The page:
- Facebook CEO Mark Zuckerberg apologized for the data scandal that has roiled the social media network this week.
- Zuckerberg said “I’m really sorry that this happened” in an interview with CNN, which aired hours after he and Facebook’s No. 2 exec, Sheryl Sandberg, issued their first statements about the Cambridge Analytica data scandal.
- The matter has roiled Facebook this week, after it was revealed that the British data firm inappropriately vacuumed up information from some 50 million Facebook users.
- Both Zuckerberg and Sandberg acknowledged “mistakes” on the part of Facebook, but for some of their critics, the remarks fell short.
- The scandal has contributed to a 10% drop in Facebook’s stock since last Friday.
Facebook CEO Mark Zuckerberg said “I’m really sorry that this happened,” in his first interview on the massive Cambridge Analytica data scandal that has roiled the social-media network this week.
Zuckerberg made that admission on CNN Wednesday night, hours after he and COO Sheryl Sandberg issued their first public statements on the matter. Cambridge Analytica inappropriately used 50 million Facebook user profiles to target ads in support of its clients, including Donald Trump’s successful 2016 election campaign.
In the interview, Zuckerberg says that he regrets taking Cambridge Analytica at its word, when it signed a legal document in 2015 certifying that it had deleted the information from those profiles — but it had not.
“I don’t know about you, but I’m used to when people legally certify that they are going to do something, that they do it. But I think this was clearly a mistake in retrospect,” Zuckerberg said.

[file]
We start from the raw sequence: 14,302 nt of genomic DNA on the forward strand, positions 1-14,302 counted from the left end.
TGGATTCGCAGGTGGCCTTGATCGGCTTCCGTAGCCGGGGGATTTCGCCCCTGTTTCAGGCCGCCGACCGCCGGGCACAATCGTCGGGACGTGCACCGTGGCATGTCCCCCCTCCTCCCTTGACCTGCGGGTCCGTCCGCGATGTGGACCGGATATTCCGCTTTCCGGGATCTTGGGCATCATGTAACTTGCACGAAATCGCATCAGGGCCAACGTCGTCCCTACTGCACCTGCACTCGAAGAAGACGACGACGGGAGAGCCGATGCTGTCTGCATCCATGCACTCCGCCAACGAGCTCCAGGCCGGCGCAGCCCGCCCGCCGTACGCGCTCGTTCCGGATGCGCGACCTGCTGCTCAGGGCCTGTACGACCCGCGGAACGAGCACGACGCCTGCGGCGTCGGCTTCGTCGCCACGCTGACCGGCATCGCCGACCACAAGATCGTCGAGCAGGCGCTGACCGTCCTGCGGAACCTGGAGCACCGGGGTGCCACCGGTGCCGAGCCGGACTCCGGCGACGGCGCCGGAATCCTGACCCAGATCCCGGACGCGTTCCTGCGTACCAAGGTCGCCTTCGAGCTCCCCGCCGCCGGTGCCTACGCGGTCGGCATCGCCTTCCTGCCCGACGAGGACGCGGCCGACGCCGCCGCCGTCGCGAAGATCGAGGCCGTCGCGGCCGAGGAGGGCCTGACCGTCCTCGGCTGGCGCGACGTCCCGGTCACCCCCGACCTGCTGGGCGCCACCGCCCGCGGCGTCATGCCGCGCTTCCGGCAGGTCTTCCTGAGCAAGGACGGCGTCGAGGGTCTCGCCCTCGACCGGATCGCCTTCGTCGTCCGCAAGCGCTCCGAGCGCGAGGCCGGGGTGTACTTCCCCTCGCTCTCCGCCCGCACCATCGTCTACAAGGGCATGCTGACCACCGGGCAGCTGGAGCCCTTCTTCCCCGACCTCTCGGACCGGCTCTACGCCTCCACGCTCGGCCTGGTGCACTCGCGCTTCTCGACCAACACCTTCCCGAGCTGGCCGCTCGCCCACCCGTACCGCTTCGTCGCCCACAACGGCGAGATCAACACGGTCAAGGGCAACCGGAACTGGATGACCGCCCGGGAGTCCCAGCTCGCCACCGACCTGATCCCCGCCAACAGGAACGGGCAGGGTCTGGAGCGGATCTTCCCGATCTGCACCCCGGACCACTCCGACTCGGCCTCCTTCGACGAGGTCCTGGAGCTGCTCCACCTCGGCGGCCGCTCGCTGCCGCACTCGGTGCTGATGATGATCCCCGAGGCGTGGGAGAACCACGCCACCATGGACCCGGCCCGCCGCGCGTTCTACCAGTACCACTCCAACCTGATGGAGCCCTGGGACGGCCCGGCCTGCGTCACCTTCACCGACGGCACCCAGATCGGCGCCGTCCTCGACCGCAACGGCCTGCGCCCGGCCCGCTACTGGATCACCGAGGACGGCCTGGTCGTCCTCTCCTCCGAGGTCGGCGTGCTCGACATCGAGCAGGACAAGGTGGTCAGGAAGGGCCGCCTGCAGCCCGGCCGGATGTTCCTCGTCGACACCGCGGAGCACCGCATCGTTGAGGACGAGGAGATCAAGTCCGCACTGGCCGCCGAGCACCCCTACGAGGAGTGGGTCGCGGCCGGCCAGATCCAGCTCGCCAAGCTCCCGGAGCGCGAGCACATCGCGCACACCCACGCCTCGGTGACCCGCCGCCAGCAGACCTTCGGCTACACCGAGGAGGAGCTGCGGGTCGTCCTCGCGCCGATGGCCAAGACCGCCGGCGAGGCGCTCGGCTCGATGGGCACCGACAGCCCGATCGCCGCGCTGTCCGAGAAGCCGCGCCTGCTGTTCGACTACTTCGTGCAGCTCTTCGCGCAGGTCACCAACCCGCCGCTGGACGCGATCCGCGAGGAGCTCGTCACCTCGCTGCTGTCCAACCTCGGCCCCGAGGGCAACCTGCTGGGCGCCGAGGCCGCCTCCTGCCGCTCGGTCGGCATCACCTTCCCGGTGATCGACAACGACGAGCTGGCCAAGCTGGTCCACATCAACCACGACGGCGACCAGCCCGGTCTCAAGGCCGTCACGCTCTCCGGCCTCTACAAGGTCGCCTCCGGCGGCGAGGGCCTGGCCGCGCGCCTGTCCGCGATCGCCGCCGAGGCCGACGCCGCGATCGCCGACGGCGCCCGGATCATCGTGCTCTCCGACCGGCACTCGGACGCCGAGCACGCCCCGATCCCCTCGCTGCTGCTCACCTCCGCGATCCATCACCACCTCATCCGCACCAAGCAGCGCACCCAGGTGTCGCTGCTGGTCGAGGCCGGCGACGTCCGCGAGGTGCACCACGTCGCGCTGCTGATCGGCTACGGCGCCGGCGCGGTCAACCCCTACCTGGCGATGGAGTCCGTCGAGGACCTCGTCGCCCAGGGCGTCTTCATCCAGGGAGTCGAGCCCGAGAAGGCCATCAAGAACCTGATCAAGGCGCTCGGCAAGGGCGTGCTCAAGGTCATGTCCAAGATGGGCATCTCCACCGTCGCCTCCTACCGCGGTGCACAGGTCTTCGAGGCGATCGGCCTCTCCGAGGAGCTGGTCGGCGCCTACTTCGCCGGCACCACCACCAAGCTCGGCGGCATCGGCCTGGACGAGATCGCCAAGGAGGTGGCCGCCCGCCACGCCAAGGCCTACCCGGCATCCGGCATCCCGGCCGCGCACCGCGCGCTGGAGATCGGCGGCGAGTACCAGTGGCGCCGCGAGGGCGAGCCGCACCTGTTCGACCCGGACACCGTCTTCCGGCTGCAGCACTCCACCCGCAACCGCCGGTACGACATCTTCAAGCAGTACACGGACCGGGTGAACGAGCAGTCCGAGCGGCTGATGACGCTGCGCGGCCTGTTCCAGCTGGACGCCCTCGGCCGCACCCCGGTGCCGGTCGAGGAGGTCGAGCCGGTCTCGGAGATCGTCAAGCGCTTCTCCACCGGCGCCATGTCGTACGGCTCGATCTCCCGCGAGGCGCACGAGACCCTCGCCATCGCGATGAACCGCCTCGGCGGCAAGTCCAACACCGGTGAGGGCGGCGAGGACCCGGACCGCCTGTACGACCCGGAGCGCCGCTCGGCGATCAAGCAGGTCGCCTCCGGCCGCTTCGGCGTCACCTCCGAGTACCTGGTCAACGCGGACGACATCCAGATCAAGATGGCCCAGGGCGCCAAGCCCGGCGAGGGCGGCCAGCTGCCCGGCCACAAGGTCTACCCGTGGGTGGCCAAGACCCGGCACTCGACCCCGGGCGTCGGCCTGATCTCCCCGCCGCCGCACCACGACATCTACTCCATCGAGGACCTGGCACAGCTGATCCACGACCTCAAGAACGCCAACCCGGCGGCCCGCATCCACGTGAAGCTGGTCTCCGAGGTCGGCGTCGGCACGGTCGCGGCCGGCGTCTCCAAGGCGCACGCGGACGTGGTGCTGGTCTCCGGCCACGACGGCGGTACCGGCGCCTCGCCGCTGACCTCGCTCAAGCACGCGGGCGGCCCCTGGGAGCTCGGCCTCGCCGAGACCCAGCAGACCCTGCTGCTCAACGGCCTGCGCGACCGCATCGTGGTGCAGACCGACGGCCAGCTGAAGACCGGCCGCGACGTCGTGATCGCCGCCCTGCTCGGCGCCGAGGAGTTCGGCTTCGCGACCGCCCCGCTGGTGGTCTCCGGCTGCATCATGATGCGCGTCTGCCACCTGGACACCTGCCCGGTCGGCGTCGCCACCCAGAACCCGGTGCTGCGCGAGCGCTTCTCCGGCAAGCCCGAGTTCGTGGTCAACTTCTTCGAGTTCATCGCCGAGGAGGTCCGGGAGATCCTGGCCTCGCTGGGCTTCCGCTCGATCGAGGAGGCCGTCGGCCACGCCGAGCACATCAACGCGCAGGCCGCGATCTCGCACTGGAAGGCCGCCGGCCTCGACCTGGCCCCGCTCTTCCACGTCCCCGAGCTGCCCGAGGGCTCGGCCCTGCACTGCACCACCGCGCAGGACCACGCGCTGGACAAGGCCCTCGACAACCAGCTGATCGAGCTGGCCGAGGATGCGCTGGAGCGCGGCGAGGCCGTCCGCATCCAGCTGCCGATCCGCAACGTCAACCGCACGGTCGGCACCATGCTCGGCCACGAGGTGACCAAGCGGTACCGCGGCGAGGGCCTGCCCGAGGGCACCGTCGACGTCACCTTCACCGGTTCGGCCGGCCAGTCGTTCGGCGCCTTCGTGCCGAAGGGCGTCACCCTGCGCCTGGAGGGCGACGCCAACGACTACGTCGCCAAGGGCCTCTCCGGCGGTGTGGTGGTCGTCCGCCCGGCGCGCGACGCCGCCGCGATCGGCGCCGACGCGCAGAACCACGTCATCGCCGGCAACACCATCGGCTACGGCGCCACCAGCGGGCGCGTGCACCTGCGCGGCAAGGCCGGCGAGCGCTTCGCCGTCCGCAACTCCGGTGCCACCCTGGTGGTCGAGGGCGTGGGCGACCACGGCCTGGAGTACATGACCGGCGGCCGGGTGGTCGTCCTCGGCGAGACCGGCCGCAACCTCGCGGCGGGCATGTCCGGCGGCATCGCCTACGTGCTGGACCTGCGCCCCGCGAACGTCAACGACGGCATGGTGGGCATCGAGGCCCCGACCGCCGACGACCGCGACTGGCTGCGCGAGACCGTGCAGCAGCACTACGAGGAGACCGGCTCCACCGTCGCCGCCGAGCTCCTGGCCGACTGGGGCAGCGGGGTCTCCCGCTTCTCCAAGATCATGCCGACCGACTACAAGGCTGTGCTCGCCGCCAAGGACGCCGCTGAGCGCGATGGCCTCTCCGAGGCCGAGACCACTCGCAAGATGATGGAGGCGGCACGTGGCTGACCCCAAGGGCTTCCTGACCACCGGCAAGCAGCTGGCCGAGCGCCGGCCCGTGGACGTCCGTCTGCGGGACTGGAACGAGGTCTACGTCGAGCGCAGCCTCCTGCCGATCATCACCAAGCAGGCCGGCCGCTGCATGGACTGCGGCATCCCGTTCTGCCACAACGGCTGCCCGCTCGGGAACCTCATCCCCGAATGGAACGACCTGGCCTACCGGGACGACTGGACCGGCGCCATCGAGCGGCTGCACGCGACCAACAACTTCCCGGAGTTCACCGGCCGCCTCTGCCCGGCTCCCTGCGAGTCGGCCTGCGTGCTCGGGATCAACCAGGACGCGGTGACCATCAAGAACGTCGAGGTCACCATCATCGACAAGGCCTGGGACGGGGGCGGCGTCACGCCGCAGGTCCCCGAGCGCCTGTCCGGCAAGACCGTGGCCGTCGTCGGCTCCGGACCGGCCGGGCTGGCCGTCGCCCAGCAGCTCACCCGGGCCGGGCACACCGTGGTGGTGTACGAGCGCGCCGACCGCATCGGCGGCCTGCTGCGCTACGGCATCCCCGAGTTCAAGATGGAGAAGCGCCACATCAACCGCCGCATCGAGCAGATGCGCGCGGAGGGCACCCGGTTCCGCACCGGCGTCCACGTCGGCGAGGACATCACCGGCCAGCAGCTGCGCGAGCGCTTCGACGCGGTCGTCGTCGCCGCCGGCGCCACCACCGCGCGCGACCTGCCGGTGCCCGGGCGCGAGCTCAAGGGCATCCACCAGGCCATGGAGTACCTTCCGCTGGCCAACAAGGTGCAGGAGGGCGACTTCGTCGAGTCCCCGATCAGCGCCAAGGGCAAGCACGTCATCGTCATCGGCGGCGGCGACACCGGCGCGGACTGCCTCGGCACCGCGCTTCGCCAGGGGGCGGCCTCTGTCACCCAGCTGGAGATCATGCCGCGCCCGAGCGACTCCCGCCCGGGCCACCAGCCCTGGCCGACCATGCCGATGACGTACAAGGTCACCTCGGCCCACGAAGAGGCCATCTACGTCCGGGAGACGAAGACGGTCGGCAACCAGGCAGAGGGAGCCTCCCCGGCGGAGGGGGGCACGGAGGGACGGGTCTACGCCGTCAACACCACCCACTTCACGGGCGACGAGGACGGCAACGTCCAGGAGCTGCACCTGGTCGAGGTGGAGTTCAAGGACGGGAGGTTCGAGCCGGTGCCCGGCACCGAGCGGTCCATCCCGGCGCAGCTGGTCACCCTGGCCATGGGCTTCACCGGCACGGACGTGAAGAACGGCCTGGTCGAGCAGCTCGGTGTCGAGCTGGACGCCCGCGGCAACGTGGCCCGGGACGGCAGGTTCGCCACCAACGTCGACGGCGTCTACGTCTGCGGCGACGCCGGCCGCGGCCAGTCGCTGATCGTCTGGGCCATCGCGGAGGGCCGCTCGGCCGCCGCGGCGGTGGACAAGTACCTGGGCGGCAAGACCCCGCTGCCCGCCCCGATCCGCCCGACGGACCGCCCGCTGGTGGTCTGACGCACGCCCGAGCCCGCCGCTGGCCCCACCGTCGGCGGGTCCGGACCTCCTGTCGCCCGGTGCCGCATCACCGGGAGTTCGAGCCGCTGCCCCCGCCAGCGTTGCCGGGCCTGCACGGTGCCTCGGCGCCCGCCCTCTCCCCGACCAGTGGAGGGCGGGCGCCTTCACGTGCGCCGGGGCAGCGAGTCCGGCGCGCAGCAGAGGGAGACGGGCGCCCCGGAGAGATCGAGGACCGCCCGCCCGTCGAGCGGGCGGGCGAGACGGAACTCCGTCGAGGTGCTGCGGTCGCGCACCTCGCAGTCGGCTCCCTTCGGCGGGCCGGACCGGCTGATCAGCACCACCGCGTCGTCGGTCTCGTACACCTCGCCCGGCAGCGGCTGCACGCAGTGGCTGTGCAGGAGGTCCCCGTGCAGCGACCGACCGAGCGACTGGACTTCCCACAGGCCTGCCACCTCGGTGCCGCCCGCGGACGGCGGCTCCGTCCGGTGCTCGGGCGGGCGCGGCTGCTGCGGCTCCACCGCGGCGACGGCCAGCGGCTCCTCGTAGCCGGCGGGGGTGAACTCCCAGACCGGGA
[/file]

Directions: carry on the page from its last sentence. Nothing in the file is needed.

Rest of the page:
He also said that he is willing to testify to Congress on the matter, though he would prefer to send someone with “the most knowledge” on any lines of questioning. Furthermore, he says he’s open to the idea of regulating tech, and is in favor of legislation around transparency in online advertising.
Cambridge Analytica is being scrutinized for the methods it used during the 2016 presidential election, after executives with the firm boasted about their ability to covertly target voters, entrap politicians, and launch propaganda campaigns.
The reach of those operations was multiplied by connected platforms like Facebook. Russian operatives capitalized on this to a significant degree, sowing political discord among likely voters in a wide-ranging effort to meddle in the US election. Zuckerberg has acknowledged this in fits and starts, after initially balking at the idea last year.
He expressed some lingering disbelief of the concept on Wednesday night:
“If you’d told me in 2004 when I was getting started with Facebook that a big part of my responsibility today would be to help protect the integrity of elections against interference by other governments, I wouldn’t have really believed that that was gonna be something that I would have to work on 14 years later,” Zuckerberg said.
“But we’re here now, and we’re gonna make sure we’re going to do a good job at it,” he added.
And while he says that “I’m sure someone’s trying” to influence the 2018 midterm elections, he’s sure that the company is better prepared to meet the challenge.